15 Apr At Home Teen Craft-A-Long: Poetry Writing
Last week at PGTPL, we created several different kinds of poems to celebrate National Poetry Month. Now you have the opportunity to work your creative muscles and write your very own unique poems!
The goal of blackout poetry is to create new meanings from written works. First, take a page out of an old or unused book or magazine. Skim the page to find words or phrases that speak to you, then circle them with a pencil. Finally, black out the rest of the page with a Sharpie or black marker. The resulting poem will be unique to each person and can be abstract, literal, serious, or silly. Have fun and create as many blackout poems as your heart desires!
According to poets.org, a haiku is “a form that originated in Japan, is traditionally composed of three lines with seventeen syllables, written in a 5/7/5 syllable count, and often focuses on images from nature” (“Glossary of Poetic Terms”).
Your haiku doesn’t have to be about nature–it can be about anything! Just make sure that the first line is composed of five syllables, the second line is made up of seven syllables, and the third and final line is made up of five syllables. An easy way to figure out the syllables that make up a word or sentence is to speak out loud and clap whenever you hear a vowel. For example, the word “library” can be read as li-bra-ry, which is made up of three syllables.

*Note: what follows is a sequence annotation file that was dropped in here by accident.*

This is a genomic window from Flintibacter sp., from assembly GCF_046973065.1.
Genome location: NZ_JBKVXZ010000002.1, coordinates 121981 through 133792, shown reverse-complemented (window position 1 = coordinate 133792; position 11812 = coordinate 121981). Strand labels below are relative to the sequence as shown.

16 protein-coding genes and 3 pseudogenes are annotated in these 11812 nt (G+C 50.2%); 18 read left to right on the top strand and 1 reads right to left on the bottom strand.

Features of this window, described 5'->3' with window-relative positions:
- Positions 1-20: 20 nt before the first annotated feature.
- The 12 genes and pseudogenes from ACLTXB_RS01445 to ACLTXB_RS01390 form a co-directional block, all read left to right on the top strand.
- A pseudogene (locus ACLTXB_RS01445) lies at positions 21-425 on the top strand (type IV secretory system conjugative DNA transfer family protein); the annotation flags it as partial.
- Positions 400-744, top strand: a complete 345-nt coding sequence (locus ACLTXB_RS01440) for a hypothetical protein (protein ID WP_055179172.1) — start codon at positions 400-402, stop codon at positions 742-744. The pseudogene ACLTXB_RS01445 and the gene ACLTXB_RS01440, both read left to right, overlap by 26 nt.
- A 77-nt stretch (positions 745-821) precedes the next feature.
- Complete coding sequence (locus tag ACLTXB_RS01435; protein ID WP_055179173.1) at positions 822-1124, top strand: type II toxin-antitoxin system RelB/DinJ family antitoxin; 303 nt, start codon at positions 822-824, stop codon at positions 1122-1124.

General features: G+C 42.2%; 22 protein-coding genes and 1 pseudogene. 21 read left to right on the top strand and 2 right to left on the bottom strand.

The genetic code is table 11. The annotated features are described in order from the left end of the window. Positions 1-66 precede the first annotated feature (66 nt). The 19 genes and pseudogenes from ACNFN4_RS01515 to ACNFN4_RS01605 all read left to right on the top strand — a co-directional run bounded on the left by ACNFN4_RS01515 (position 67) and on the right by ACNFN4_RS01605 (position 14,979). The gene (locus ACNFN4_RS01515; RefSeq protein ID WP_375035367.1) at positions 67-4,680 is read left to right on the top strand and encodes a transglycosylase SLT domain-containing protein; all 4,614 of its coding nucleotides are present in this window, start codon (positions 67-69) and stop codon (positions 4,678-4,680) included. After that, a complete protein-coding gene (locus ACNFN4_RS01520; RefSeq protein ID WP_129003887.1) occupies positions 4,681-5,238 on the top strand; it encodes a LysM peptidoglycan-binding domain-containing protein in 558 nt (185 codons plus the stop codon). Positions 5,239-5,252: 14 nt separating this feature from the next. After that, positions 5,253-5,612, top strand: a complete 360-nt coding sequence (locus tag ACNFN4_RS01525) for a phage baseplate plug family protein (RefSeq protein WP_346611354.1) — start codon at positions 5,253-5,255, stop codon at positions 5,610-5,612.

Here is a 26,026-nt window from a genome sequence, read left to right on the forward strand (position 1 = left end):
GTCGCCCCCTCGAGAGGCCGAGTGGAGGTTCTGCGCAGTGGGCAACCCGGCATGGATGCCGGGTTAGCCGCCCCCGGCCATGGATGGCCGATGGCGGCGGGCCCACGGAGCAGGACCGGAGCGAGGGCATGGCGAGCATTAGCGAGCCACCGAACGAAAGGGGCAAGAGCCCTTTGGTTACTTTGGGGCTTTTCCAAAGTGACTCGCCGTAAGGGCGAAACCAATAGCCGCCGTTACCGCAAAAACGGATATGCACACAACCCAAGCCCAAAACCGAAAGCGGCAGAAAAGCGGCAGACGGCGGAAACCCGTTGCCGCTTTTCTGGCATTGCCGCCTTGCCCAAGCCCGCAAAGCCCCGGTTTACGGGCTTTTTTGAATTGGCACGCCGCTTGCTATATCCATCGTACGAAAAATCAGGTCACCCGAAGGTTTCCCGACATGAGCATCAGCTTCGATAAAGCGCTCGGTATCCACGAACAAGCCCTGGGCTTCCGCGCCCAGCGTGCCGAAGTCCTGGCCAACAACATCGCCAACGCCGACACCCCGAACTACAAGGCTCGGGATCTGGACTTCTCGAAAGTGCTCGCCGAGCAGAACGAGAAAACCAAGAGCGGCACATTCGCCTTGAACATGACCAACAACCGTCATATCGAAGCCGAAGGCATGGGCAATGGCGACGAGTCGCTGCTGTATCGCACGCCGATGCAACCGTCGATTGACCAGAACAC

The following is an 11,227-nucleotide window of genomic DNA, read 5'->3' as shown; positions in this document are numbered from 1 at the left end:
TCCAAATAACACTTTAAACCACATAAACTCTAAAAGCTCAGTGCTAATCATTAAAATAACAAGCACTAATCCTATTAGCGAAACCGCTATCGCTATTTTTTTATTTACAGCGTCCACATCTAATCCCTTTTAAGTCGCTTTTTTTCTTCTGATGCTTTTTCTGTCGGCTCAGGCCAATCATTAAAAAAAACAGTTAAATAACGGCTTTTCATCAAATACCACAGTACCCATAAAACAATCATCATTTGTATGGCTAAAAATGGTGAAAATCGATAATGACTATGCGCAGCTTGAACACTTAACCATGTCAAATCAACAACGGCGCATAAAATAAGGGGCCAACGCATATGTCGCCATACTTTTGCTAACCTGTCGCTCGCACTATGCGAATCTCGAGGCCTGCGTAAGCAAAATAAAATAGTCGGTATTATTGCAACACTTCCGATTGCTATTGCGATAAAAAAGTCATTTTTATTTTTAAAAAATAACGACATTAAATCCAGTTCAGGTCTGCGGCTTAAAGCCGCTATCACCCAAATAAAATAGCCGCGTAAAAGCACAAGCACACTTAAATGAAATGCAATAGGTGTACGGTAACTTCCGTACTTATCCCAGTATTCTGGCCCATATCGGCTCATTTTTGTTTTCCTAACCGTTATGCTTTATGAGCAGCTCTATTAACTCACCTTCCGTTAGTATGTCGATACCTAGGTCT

The sun in the sky
And the flowers in the ground
Make life beautiful
This poetry technique combines drawing, writing, and creativity! Draw a picture of something (e.g., a flower, a skateboard, a slice of pizza, etc.) on a piece of paper and write a poem about that thing inside or around it.
Ransom Note Poetry
The concept of ransom note poetry is slightly similar to that of blackout poetry. However, instead of circling words or phrases and blacking out everything else, you are going to cut letters or words out of magazines and arrange them to create a poem!
We hope you enjoy these poetry writing activities! Try taking a little bit of time each day this April to practice strengthening your creative expression. As always, we would love to display your arts and crafts (including the poems you have written) in the Teen Central Gallery! Bring your pieces to Teen Central or send digital files to email@example.com.